The quantities of some items are too small to come in their original packaging and appear to have been weighed out and put in plastic food bags but with no instructions as to contents, food values, or how to use, cook or store them.
Other parents have told Ms West that they have not heard from their children’s schools at all about the meals and others have said they have been given a £10 voucher.
Redwood executive head teacher Jane Calladine said: “An external provider delivers Redwood’s meal service.
“Given the very short notice in the change of provision, and the high number of meals to be provided, in the first week of lockdown, Redwood provided sandwich packs to disadvantaged families.
“This week we tried hampers, to support families until the voucher system is activated. We did this because distribution is a staffing challenge when you are trying to deliver large numbers out to families daily.
Much of the food is delivered in food bags with no instructions about storage or usage
“We made it clear to the provider that the quality of the hampers needed to be high, and as yet have received no complaints into school. In parallel we are providing all relevant information to the voucher system, so vouchers can be distributed as soon as they are available.
“As Derbyshire Live has raised the question, we are looking into the value of what was in the hampers, and will challenge the provider if it falls short of the expected value.”
These were the items in the food parcel:
* 120g cheese
* 140g tuna
* 6 eggs
* 415g tin baked beans
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* 1 x loaf of medium sliced bread
* 180g dried pasta
* 2 x jacket potatoes
* 400g tin chopped tomatoes
* 200g carrots
* 200g cucumber
* 200g tomatoes
* 1 x banana
* 1 x apple
* 1 x satsuma
* 4 x yoghurts
* 225g sponge mix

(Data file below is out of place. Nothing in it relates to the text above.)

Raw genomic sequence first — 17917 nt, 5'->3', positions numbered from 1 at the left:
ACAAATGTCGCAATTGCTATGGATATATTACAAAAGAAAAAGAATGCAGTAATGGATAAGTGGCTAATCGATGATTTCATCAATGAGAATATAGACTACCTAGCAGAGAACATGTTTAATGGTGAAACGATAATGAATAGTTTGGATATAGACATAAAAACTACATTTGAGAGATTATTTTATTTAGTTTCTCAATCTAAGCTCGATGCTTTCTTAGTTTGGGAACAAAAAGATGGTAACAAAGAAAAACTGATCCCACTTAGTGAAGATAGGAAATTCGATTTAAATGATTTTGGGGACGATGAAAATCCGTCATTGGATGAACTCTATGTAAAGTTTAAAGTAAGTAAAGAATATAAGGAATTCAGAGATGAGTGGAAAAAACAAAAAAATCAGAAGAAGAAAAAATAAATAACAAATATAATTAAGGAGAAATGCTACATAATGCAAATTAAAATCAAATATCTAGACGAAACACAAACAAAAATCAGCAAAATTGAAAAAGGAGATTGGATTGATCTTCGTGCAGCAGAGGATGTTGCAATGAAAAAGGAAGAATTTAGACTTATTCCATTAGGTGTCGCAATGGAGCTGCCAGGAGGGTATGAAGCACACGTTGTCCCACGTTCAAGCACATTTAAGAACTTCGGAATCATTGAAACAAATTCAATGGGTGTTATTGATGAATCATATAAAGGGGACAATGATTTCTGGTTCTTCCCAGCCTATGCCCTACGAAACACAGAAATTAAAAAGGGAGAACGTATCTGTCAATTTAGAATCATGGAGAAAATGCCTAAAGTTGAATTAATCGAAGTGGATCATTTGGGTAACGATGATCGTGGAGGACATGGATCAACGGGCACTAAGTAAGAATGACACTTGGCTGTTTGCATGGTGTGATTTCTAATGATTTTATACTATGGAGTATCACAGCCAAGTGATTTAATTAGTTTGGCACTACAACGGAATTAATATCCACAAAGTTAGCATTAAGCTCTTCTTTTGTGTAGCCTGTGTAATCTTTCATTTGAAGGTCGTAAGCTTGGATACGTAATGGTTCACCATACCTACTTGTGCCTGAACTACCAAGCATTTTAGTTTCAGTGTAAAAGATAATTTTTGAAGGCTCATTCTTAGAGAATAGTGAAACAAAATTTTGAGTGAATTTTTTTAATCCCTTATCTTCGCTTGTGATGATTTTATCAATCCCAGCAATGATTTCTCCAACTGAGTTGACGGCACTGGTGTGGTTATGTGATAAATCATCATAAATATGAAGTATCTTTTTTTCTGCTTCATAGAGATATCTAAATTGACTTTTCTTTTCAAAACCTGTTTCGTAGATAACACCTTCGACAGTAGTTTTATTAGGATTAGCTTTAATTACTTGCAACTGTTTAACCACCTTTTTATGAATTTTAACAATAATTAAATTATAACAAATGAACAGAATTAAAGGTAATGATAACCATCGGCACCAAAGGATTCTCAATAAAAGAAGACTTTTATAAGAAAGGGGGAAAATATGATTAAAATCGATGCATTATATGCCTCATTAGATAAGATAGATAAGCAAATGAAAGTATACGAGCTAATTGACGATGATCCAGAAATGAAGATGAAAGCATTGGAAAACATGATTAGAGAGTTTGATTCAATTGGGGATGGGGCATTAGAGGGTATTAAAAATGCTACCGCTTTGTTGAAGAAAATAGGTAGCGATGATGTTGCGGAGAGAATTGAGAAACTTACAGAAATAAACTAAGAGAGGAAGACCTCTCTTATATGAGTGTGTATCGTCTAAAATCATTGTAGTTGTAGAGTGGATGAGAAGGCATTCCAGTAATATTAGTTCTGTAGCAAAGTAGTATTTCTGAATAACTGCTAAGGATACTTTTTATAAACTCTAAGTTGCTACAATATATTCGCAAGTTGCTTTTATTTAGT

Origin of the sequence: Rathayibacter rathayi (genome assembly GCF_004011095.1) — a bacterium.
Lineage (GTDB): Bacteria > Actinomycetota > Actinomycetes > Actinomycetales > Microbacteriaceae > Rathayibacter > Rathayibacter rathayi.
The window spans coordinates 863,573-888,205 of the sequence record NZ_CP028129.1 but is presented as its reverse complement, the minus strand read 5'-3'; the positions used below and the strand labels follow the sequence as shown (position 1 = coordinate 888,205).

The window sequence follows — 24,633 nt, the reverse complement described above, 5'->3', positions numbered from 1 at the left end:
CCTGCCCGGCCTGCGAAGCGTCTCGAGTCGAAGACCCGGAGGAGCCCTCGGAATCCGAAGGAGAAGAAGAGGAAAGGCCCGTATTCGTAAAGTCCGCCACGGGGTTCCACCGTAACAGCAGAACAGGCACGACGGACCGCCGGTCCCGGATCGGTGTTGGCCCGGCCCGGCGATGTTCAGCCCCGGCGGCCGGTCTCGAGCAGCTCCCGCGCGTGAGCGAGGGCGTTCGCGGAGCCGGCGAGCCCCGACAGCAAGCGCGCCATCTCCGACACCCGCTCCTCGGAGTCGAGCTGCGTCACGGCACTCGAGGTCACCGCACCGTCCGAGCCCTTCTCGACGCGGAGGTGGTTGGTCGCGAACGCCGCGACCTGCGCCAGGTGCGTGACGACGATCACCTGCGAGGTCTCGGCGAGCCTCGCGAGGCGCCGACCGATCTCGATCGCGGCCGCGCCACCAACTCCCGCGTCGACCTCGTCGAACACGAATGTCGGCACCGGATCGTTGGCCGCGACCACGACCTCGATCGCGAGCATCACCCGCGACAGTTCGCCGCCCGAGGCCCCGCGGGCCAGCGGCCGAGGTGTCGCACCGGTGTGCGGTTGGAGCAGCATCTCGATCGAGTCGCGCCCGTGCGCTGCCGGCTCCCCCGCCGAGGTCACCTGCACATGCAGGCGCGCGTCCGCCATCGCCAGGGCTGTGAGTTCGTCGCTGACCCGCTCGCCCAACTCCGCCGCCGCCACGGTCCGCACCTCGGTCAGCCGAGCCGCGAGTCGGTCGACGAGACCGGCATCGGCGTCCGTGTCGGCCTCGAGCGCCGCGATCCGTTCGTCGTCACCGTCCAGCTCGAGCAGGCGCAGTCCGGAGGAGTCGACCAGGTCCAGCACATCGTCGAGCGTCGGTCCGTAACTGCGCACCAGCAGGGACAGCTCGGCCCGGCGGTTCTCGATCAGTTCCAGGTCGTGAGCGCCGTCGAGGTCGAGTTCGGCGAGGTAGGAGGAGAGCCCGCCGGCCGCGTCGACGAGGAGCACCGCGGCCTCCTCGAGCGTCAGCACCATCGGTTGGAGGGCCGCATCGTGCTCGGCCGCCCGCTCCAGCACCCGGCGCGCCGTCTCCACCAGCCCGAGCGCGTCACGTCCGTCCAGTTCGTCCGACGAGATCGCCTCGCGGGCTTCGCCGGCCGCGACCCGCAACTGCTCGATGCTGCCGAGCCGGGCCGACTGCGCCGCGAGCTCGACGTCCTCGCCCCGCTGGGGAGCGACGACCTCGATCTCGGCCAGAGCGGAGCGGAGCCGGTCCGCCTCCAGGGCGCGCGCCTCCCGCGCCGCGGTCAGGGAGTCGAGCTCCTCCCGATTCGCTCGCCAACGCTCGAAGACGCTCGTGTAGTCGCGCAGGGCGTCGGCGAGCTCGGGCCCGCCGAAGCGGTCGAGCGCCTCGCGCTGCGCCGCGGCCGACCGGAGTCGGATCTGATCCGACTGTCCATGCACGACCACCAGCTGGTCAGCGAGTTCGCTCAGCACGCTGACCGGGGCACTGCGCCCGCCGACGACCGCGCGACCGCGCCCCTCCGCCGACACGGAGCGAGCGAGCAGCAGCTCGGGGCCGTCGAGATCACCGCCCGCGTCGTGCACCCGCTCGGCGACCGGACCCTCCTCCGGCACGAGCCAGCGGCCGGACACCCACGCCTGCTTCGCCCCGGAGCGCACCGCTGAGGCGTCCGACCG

* 150g custard powder
The Government has been inundated with complaints from across the country about the standard of food parcels and now said schools should give vouchers instead.
The national vouchers scheme will reopen on Monday, January 18 and provide supermarket vouchers through an online portal.
The guidelines for the contents of food parcels are as follow:
- Parcels should contain food items rather than pre-prepared meals due to food safety considerations
- Minimise the fridge and freezer space that schools and families will need to store foods
- Contain items which parents can use to prepare healthy lunches for their child/children across the week
- Not rely on parents having additional ingredients at home to prepare meals
- Not contain items restricted under the school food standards
- Cater for pupils who require special diets, for example, allergies, vegetarians or religious diets – schools should ensure there are systems in place to avoid cross-contamination
- Contain appropriate packaging sizes for household use, rather than wholesale sizes
As there more than 10,000 children eligible for free schools meals in the city, Derbyshire Live has approached Derby City Council about the situation regarding food parcels.